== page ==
$8 million roof and terra cotta restoration project on the most prestigious state owned building. This is the home of the Governor and New York State Senate.
Above are photos from the archives of the original building of the Capitol and some photos of the fire of 1912.
This unique restoration project involves complex scaffolding, slate, tile roofing, architectural terra-cotta replacement, masonry re-pointing, structural skylight replacement, structural; steel, historic window restoration, asbestos abatement, lead abatement, historic glazing replacement and decorative interior finishes. All work is performed while the building is fully occupied.
The Capitol building is a marvel of 19th-century architectural grandeur, built by hand of solid masonry over a period of 25 years, under the direction of five architects. When Gov. Theodore Roosevelt declared the Capitol complete in 1899, its cost had exceeded $25 million. Free tours are offered daily at 10 a.m., noon, 2 and 3 p.m. and by special appointment. Above are photos from the archives of the original building of the Capital and some photos of the fire of 1912.
There are four floors, housing more than 500 rooms, including the State Assembly, Senate and Governor’s office.
It’s very eclectic,” said George McCroy, guide with the New York State Capitol Tour Program. “There’s Gothic Revival, Romanesque and Moorish influences.”
Three staircases will make your head spin with the amount of detail and beauty in the carvings of stone.
The Assembly Staircase, completed in 1879, was designed by Leopold Eidlitz and is built of sandstone and granite and Gothic in style. The Senate Staircase is also referred to as the Evolutionary Staircase because of the carvings of animals that decorate it. Built largely of sandstone, it was constructed between 1883 and 1885. The Great Western Staircase, or the Million Dollar Staircase, which actually took $1.5 million to construct and 14 years to complete, is the most elaborate of the three. Completed in 1896, the staircase is a celebration of the stone carver' art and includes portraits of many famous New Yorkers
The Senate Chamber is embellished in 23-karat gold leaf, with onyx from Mexico and marble from Sienna, Italy, completing the impressive chamber. The acoustics are so good in there that some senators have been known to walk into one of the two massive fireplaces to carry on a private conversation, said McCroy.
There are elaborate murals throughout the Capitol, including the work of New York City muralist William deLeftwich Dodge, who painted the ceiling murals that embellish the Flag Room, housed beneath a 40-foot high rotunda. His murals chronicle important events in New York state military history, from the earliest sovereigns on the colonial frontier to the impact of the Iroquois Indian Nation, the French, Dutch and English influence.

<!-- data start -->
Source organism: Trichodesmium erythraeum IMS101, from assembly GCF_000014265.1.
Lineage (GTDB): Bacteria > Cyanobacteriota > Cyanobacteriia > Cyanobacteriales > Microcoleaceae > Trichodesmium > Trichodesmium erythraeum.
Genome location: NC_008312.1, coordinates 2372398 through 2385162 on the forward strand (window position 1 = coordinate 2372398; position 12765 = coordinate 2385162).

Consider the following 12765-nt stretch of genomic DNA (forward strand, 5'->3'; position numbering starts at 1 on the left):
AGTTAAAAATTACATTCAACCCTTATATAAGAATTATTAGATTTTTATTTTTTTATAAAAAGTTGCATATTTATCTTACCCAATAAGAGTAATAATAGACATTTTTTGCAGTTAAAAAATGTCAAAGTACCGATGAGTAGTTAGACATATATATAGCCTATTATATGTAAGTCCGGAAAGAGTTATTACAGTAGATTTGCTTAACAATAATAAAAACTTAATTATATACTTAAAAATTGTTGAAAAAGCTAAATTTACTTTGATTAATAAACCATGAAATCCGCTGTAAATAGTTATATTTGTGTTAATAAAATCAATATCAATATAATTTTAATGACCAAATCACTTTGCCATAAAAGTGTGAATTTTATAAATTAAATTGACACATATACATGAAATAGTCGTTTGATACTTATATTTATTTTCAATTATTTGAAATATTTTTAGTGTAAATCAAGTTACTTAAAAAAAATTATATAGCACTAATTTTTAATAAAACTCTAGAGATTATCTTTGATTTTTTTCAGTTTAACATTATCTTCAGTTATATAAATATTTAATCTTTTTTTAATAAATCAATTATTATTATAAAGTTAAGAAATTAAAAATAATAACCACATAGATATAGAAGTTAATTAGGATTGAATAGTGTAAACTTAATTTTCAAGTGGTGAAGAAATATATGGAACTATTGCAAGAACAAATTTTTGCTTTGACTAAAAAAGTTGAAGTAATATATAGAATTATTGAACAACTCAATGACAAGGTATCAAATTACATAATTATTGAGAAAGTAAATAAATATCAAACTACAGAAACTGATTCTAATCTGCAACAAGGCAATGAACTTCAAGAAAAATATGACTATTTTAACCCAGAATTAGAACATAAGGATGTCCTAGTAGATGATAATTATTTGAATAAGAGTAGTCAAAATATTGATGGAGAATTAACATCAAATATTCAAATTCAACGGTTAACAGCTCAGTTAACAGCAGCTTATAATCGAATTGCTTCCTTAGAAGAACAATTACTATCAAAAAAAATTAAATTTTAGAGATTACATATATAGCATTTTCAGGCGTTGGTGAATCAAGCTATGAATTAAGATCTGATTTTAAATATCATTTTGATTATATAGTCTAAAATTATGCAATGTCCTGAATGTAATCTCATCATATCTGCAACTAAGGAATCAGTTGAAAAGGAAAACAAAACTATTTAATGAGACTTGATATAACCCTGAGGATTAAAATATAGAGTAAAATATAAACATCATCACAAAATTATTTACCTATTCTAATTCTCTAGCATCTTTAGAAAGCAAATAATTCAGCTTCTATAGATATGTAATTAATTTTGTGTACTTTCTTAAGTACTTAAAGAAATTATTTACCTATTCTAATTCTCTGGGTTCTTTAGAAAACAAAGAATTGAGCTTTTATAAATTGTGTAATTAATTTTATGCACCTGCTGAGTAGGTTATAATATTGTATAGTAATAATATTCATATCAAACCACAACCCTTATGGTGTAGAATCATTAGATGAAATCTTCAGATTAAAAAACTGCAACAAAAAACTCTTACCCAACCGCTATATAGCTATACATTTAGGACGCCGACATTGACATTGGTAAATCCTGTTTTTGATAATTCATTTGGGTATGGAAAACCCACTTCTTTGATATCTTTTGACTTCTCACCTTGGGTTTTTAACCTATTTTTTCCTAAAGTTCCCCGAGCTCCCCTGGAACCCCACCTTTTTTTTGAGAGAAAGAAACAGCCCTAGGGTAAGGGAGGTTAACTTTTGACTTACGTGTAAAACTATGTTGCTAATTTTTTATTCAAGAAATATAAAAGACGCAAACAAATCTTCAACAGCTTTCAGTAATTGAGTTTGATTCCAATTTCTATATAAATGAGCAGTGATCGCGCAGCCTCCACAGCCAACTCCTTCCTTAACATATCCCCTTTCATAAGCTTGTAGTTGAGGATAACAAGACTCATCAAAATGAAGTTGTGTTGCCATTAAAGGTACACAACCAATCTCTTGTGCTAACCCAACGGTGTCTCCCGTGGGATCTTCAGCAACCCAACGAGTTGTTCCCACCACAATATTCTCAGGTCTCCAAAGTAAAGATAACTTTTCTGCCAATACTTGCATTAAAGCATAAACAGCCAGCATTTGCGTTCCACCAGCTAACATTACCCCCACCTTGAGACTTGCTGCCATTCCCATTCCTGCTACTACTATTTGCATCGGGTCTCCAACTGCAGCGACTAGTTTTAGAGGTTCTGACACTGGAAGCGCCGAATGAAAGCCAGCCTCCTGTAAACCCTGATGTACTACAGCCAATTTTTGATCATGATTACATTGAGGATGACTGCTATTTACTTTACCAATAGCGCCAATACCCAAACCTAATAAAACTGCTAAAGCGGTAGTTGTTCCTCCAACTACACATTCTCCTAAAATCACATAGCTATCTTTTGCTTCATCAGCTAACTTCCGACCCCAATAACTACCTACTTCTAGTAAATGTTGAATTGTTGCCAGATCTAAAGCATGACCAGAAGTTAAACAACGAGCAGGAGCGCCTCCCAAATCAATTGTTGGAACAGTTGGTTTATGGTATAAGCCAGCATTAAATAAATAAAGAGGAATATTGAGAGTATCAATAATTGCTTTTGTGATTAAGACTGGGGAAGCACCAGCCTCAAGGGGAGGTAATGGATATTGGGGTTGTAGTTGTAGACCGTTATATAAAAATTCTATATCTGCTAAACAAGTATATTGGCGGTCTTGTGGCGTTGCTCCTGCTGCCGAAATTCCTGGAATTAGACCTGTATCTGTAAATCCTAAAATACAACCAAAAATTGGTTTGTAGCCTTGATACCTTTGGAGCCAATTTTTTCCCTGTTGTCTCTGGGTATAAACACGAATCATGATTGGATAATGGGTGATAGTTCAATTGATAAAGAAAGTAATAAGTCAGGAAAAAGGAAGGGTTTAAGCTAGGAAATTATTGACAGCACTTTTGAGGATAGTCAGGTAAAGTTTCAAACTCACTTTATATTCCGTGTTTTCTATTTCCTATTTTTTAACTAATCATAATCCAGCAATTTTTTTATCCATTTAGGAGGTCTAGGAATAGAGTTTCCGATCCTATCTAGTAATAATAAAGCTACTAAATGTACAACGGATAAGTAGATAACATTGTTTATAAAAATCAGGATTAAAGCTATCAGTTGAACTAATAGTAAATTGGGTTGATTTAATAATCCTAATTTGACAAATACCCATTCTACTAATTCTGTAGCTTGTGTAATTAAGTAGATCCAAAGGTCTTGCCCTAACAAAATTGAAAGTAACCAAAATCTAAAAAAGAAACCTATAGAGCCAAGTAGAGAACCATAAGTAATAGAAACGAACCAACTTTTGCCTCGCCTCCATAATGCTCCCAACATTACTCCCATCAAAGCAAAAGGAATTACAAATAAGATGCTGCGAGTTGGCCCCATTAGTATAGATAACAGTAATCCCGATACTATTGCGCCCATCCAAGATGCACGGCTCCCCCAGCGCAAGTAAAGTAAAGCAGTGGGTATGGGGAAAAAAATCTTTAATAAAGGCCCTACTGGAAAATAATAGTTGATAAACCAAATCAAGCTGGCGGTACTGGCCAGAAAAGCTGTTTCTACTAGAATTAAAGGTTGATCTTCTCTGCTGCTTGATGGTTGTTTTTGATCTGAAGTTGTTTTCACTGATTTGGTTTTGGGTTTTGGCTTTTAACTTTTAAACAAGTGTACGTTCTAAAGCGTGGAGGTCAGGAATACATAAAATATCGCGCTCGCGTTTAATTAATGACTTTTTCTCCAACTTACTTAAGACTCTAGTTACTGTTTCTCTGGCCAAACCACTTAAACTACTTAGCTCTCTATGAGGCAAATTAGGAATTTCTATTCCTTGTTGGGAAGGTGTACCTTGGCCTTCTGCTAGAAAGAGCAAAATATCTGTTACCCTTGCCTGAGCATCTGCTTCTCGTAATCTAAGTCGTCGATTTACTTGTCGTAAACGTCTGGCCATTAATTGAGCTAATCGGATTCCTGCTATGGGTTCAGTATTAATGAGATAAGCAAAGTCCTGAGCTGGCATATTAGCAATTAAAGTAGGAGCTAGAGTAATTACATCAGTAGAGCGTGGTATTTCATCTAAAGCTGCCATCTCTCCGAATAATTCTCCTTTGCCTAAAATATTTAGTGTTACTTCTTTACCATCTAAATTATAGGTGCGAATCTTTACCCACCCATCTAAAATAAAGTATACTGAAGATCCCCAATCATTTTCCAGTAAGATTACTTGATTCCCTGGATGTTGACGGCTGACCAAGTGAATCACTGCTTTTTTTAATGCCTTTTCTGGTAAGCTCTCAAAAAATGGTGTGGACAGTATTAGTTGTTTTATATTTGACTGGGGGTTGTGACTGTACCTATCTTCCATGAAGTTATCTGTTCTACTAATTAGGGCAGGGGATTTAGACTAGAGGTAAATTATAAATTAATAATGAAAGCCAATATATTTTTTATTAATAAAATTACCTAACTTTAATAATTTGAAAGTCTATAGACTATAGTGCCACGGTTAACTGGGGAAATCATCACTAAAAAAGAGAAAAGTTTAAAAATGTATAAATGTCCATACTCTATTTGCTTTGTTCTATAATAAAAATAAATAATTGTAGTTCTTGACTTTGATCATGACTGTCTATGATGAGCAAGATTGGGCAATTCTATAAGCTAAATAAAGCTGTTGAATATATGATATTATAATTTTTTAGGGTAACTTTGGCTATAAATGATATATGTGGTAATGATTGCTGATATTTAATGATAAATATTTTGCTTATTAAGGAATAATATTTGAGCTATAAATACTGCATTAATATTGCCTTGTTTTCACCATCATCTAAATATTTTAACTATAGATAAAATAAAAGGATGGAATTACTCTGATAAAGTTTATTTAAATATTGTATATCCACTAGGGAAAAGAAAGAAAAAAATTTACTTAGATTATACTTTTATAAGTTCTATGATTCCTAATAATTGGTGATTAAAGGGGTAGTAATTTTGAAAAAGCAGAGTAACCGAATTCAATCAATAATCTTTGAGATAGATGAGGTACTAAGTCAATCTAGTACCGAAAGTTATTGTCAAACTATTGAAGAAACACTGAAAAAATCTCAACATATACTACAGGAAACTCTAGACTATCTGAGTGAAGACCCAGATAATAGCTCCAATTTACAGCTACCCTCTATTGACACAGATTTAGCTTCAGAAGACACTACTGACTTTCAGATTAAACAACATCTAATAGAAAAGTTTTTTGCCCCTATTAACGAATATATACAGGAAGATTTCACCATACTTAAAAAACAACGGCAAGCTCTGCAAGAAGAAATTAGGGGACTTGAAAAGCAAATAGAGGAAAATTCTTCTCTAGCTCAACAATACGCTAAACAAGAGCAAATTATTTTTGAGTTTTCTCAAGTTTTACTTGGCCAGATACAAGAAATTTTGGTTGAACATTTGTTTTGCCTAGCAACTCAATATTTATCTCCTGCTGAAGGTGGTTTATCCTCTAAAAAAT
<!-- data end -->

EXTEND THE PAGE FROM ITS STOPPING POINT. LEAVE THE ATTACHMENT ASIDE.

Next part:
Sheet Metal Workers' International Association, Local 83
New Cap for Capitol - Times Union December 9, 2001
Raising the Roof - Times Union December 9, 2001
Roofers 241
United  Union of Roofers
Titan Roofing
Chicopee (Main Office)
(800) 929-0413
Titan Roofing Inc.
165 Harding St.
Worcester, MA 01604
Phone:(508) 755-0487
Fax:(508) 756-8609
email address bbernhardt@titanroofing.com

Role: Subcontractor
Structure: 6-story building
Masonry: Terra cotta fencing, finials, and tiles. Granite gutter system restoration.
Work Performed: Complete removal of all terra cotta tiles on the multi peak building. Installation of new terra cotta tiles, fences, finials and roof lip tile. This is a first of a kind installation of this complex project.

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 Tower cranes are a common fixture at any major construction site. They're pretty hard to miss -- they often rise hundreds of feet into the air, and can reach out just as far. The construction crew uses the tower crane to lift steel, concrete, large tools like acetylene torches and generators, and a wide variety of other building materials.

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Terry McGettigan